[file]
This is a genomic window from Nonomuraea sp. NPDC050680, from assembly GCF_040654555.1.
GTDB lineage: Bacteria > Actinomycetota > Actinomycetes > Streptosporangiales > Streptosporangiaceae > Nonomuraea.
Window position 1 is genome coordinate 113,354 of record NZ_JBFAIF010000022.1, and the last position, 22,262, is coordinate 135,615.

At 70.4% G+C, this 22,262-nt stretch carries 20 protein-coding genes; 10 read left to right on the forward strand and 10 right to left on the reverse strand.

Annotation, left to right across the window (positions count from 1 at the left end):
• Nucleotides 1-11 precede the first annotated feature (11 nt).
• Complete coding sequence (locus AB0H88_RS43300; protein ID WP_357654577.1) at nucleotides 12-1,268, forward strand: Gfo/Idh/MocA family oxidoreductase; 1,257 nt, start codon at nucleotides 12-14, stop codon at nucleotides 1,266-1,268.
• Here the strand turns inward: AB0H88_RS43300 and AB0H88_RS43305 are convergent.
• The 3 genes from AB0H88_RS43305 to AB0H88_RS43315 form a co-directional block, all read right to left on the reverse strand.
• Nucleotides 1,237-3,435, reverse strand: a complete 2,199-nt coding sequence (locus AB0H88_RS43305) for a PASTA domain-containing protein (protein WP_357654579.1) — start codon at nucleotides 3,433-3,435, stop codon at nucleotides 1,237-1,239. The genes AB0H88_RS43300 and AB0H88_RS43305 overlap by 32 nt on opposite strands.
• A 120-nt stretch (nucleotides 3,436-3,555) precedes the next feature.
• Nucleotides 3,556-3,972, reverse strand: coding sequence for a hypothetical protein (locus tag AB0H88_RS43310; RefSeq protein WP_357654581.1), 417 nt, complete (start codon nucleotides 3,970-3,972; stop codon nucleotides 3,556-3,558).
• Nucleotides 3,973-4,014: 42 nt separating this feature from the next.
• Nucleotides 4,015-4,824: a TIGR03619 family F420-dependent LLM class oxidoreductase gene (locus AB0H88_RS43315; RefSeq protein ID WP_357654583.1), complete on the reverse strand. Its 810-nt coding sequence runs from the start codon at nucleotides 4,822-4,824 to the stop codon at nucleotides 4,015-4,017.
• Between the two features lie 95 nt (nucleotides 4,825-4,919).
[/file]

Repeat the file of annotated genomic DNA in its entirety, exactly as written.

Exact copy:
This is a genomic window from Nonomuraea sp. NPDC050680, from assembly GCF_040654555.1.
GTDB lineage: Bacteria > Actinomycetota > Actinomycetes > Streptosporangiales > Streptosporangiaceae > Nonomuraea.
Window position 1 is genome coordinate 113,354 of record NZ_JBFAIF010000022.1, and the last position, 22,262, is coordinate 135,615.

At 70.4% G+C, this 22,262-nt stretch carries 20 protein-coding genes; 10 read left to right on the forward strand and 10 right to left on the reverse strand.

Annotation, left to right across the window (positions count from 1 at the left end):
• Nucleotides 1-11 precede the first annotated feature (11 nt).
• Complete coding sequence (locus AB0H88_RS43300; protein ID WP_357654577.1) at nucleotides 12-1,268, forward strand: Gfo/Idh/MocA family oxidoreductase; 1,257 nt, start codon at nucleotides 12-14, stop codon at nucleotides 1,266-1,268.
• Here the strand turns inward: AB0H88_RS43300 and AB0H88_RS43305 are convergent.
• The 3 genes from AB0H88_RS43305 to AB0H88_RS43315 form a co-directional block, all read right to left on the reverse strand.
• Nucleotides 1,237-3,435, reverse strand: a complete 2,199-nt coding sequence (locus AB0H88_RS43305) for a PASTA domain-containing protein (protein WP_357654579.1) — start codon at nucleotides 3,433-3,435, stop codon at nucleotides 1,237-1,239. The genes AB0H88_RS43300 and AB0H88_RS43305 overlap by 32 nt on opposite strands.
• A 120-nt stretch (nucleotides 3,436-3,555) precedes the next feature.
• Nucleotides 3,556-3,972, reverse strand: coding sequence for a hypothetical protein (locus tag AB0H88_RS43310; RefSeq protein WP_357654581.1), 417 nt, complete (start codon nucleotides 3,970-3,972; stop codon nucleotides 3,556-3,558).
• Nucleotides 3,973-4,014: 42 nt separating this feature from the next.
• Nucleotides 4,015-4,824: a TIGR03619 family F420-dependent LLM class oxidoreductase gene (locus AB0H88_RS43315; RefSeq protein ID WP_357654583.1), complete on the reverse strand. Its 810-nt coding sequence runs from the start codon at nucleotides 4,822-4,824 to the stop codon at nucleotides 4,015-4,017.
• Between the two features lie 95 nt (nucleotides 4,825-4,919).